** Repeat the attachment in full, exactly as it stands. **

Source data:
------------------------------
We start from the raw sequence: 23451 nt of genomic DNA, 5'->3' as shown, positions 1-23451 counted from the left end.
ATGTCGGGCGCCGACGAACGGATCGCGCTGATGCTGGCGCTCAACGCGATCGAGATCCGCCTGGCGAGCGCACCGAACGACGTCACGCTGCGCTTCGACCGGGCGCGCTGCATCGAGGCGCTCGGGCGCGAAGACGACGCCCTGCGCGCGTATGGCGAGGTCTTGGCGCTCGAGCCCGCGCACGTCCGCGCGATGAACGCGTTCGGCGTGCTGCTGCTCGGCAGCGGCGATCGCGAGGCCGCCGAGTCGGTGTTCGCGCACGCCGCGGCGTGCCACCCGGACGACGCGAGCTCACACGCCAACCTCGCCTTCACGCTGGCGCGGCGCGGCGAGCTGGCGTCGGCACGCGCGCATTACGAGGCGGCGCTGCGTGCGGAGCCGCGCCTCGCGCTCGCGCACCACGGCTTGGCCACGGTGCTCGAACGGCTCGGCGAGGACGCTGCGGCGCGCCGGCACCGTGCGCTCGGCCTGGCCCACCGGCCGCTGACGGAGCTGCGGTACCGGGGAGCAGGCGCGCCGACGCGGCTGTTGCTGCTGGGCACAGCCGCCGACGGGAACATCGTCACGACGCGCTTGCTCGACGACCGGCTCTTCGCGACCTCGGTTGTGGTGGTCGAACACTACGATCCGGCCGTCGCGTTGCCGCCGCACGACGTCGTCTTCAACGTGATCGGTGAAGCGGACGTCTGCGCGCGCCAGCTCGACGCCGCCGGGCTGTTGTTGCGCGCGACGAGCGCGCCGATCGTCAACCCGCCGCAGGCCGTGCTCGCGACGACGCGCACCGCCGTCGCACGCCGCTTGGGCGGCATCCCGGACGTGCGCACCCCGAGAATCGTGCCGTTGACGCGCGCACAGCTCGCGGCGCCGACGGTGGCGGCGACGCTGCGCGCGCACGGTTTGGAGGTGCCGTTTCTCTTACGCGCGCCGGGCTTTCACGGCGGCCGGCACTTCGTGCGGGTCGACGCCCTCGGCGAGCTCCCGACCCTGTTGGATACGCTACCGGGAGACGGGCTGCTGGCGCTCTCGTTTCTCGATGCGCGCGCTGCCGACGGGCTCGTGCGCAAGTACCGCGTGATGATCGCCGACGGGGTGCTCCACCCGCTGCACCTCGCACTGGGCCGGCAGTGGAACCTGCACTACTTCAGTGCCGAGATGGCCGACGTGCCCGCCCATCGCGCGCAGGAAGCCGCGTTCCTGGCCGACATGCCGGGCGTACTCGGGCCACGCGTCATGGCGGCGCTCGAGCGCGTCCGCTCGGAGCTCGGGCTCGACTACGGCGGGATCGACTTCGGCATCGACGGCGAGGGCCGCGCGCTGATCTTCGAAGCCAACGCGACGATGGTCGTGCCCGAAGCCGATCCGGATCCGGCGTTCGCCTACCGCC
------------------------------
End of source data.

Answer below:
We start from the raw sequence: 23451 nt of genomic DNA, 5'->3' as shown, positions 1-23451 counted from the left end.
ATGTCGGGCGCCGACGAACGGATCGCGCTGATGCTGGCGCTCAACGCGATCGAGATCCGCCTGGCGAGCGCACCGAACGACGTCACGCTGCGCTTCGACCGGGCGCGCTGCATCGAGGCGCTCGGGCGCGAAGACGACGCCCTGCGCGCGTATGGCGAGGTCTTGGCGCTCGAGCCCGCGCACGTCCGCGCGATGAACGCGTTCGGCGTGCTGCTGCTCGGCAGCGGCGATCGCGAGGCCGCCGAGTCGGTGTTCGCGCACGCCGCGGCGTGCCACCCGGACGACGCGAGCTCACACGCCAACCTCGCCTTCACGCTGGCGCGGCGCGGCGAGCTGGCGTCGGCACGCGCGCATTACGAGGCGGCGCTGCGTGCGGAGCCGCGCCTCGCGCTCGCGCACCACGGCTTGGCCACGGTGCTCGAACGGCTCGGCGAGGACGCTGCGGCGCGCCGGCACCGTGCGCTCGGCCTGGCCCACCGGCCGCTGACGGAGCTGCGGTACCGGGGAGCAGGCGCGCCGACGCGGCTGTTGCTGCTGGGCACAGCCGCCGACGGGAACATCGTCACGACGCGCTTGCTCGACGACCGGCTCTTCGCGACCTCGGTTGTGGTGGTCGAACACTACGATCCGGCCGTCGCGTTGCCGCCGCACGACGTCGTCTTCAACGTGATCGGTGAAGCGGACGTCTGCGCGCGCCAGCTCGACGCCGCCGGGCTGTTGTTGCGCGCGACGAGCGCGCCGATCGTCAACCCGCCGCAGGCCGTGCTCGCGACGACGCGCACCGCCGTCGCACGCCGCTTGGGCGGCATCCCGGACGTGCGCACCCCGAGAATCGTGCCGTTGACGCGCGCACAGCTCGCGGCGCCGACGGTGGCGGCGACGCTGCGCGCGCACGGTTTGGAGGTGCCGTTTCTCTTACGCGCGCCGGGCTTTCACGGCGGCCGGCACTTCGTGCGGGTCGACGCCCTCGGCGAGCTCCCGACCCTGTTGGATACGCTACCGGGAGACGGGCTGCTGGCGCTCTCGTTTCTCGATGCGCGCGCTGCCGACGGGCTCGTGCGCAAGTACCGCGTGATGATCGCCGACGGGGTGCTCCACCCGCTGCACCTCGCACTGGGCCGGCAGTGGAACCTGCACTACTTCAGTGCCGAGATGGCCGACGTGCCCGCCCATCGCGCGCAGGAAGCCGCGTTCCTGGCCGACATGCCGGGCGTACTCGGGCCACGCGTCATGGCGGCGCTCGAGCGCGTCCGCTCGGAGCTCGGGCTCGACTACGGCGGGATCGACTTCGGCATCGACGGCGAGGGCCGCGCGCTGATCTTCGAAGCCAACGCGACGATGGTCGTGCCCGAAGCCGATCCGGATCCGGCGTTCGCCTACCGCC